Project ID NS-MH2024_08


Co Supervisor 1A Institute of Psychiatry, Psychology & Neuroscience, School of Mental Health & Psychological Sciences, Department of PsychologyWebsite

Co Supervisor 1B Institute of Psychiatry, Psychology & Neuroscience, School of Mental Health & Psychological Sciences, Department of PsychologyWebsite

Understanding student mental health and wellbeing at King’s: a longitudinal cohort study.

Among the 1.7 million UK university students under the age of 25, as many as 2 in 5 may meet criteria for mental health problems. The burden of distress is not equal; we know that students identifying as LGBTQ+ and students with a disability have a higher prevalence of mental health problems. Our priority setting exercise with students identified that further research needs to be conducted to understand which students are at particular risk of poor mental health and why. Students also prioritise investigating the causal factors, including student finances, living arrangements and unhealthy lifestyle. These questions are a priority now, as universities across the UK look to implement a Whole University Approach to better support student mental health. The sector needs to better understand how to do this equitably.
This project will address knowledge gaps, identifying risk and protective factors for student mental health, and test pathways.
The project will work with longitudinal cohort data collected through the King’s Wellbeing Survey (approx. N = 5,000 annually), providing rich data about the mental health and wellbeing of students. Using longitudinal models such as Linear Mixed Models and Latent Growth Models, this project will work quantitatively to test a set of hypotheses around predictors of student mental health. Specific hypotheses will be developed in collaboration with stakeholders. The prospective student will receive training in data-wrangling and longitudinal modelling in R.
Year 1: Systematic review of the risk factors; cross-sectional and longitudinal analysis (data from 2024 & 2025).
Year 2: Publish first analysis; conduct focus groups with students and university stakeholders to understand their perspective on the patterns in the quantitative data. Insights from this will inform the final longitudinal study, analysing data from 2024, 2025 and 2026.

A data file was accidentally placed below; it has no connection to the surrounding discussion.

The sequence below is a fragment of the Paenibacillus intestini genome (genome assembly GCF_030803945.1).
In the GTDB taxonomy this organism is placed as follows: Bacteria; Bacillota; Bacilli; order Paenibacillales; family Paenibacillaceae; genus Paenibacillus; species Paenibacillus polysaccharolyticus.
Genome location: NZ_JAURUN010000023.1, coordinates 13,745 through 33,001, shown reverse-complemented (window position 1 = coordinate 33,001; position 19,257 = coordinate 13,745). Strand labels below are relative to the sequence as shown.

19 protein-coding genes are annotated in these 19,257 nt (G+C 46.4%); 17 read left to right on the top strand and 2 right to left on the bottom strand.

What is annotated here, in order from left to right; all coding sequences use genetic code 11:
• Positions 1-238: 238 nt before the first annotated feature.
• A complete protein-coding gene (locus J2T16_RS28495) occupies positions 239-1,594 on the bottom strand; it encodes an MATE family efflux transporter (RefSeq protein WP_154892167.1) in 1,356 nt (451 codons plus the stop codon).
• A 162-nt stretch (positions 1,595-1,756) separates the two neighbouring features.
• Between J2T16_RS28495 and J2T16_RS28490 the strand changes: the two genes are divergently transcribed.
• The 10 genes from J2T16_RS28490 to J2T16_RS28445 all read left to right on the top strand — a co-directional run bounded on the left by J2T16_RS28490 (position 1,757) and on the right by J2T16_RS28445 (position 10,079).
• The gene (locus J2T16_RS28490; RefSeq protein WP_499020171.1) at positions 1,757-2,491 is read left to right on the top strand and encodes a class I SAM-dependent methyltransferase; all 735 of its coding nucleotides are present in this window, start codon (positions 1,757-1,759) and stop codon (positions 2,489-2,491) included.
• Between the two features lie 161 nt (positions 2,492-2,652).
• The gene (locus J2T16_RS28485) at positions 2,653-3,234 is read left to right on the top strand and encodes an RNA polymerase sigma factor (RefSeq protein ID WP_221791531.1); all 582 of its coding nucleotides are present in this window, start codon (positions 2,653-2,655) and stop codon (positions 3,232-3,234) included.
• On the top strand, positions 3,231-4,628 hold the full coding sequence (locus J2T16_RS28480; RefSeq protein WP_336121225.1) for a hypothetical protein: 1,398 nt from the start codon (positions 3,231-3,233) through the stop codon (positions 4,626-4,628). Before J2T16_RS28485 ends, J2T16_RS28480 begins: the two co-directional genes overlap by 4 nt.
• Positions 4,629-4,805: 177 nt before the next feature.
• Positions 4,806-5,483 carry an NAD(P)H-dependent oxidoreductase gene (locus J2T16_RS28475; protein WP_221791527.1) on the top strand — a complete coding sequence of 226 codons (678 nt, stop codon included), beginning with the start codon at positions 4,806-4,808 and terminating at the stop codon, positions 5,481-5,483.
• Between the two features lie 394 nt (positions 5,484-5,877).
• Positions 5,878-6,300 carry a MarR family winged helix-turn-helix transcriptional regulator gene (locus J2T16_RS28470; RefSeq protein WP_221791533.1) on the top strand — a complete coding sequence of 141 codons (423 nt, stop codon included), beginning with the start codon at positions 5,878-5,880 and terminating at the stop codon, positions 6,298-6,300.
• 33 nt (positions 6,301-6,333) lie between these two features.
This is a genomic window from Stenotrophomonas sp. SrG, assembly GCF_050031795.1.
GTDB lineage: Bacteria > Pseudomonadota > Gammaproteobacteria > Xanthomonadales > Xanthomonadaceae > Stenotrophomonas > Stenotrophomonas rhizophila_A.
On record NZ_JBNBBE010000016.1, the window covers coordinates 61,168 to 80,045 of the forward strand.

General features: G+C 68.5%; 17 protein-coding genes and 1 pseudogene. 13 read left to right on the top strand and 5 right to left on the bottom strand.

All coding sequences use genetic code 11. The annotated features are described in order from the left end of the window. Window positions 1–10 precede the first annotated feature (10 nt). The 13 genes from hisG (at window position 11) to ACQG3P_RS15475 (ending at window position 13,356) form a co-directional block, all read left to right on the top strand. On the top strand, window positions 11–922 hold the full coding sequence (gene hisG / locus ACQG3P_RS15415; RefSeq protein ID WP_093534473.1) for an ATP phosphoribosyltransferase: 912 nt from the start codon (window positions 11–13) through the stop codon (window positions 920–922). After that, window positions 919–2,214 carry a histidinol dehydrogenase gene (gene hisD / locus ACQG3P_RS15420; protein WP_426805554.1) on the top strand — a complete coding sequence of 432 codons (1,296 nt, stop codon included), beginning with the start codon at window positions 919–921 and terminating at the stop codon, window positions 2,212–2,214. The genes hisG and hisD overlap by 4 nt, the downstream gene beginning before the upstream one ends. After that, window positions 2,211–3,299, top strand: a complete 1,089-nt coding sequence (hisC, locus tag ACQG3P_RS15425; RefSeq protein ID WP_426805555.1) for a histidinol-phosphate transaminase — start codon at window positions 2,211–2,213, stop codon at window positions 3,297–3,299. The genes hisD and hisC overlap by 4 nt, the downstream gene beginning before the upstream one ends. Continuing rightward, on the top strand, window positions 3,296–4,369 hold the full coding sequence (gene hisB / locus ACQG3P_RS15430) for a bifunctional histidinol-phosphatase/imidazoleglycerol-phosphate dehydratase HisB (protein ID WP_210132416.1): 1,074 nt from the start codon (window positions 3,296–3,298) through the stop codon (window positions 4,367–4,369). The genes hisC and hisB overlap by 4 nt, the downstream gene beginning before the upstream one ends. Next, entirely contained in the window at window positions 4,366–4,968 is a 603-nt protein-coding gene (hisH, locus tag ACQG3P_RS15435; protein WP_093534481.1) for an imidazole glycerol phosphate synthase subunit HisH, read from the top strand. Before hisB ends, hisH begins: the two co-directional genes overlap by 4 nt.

Year 3: Complete final analysis. Write up for publication and thesis.

Representative Publications

Sampson, K., Priestley, M., Dodd, A.L., Broglia, E., Wykes, T., Robotham, D., Tyrrell, K., Ortega Vega, M., Byrom, N.C. Key questions: Research priorities for student mental health (2022) BJPsych Open, 8 (3), art. no. e90. DOI: 10.1192/bjo.2022.61

Stoll, N., Yalipende, Y., Byrom, N.C., Hatch, S.L., Lempp, H. Mental health and mental well-being of Black students at UK universities: a review and thematic synthesis (2022) BMJ open, 12 (2), p. e050720. DOI: 10.1136/bmjopen-2021-050720

Upsher, R., Percy, Z., Nobili, A., Foster, J., Hughes, G., Byrom, N. A Non-Randomised Controlled Study of Interventions Embedded in the Curriculum to Improve Student Wellbeing at University (2022) Education Sciences, 12 (9), art. no. 622. DOI: 10.3390/educsci12090622

Pollmann, A., Fritz, J., Barker, E. D., & Fuhrmann, D. (2022). Networks of adversity in childhood and adolescence and their relationship to adult mental health. Research on Child and Adolescent Psychopathology. doi: 10.1007/s10802-022-00976-4

Alam, I., Khayri, E., Podger, T. A. B., Aspinall, C., Fuhrmann, D., & Lau, J. Y. F. (2022). A call for better research and resources for understanding and combatting youth loneliness: integrating the perspectives of young people and researchers. European Child & Adolescent Psychiatry, 1–4. Advance online publication. doi: 10.1007/s00787-022-02125-0

Fuhrmann D., van Harmelen A.-L. & Kievit R. A. (2021). Well-Being and Cognition Are Coupled During Development: A Preregistered Longitudinal Study of 1,136 Children and Adolescents. Clinical Psychological Science. doi: 10.1177/21677026211030211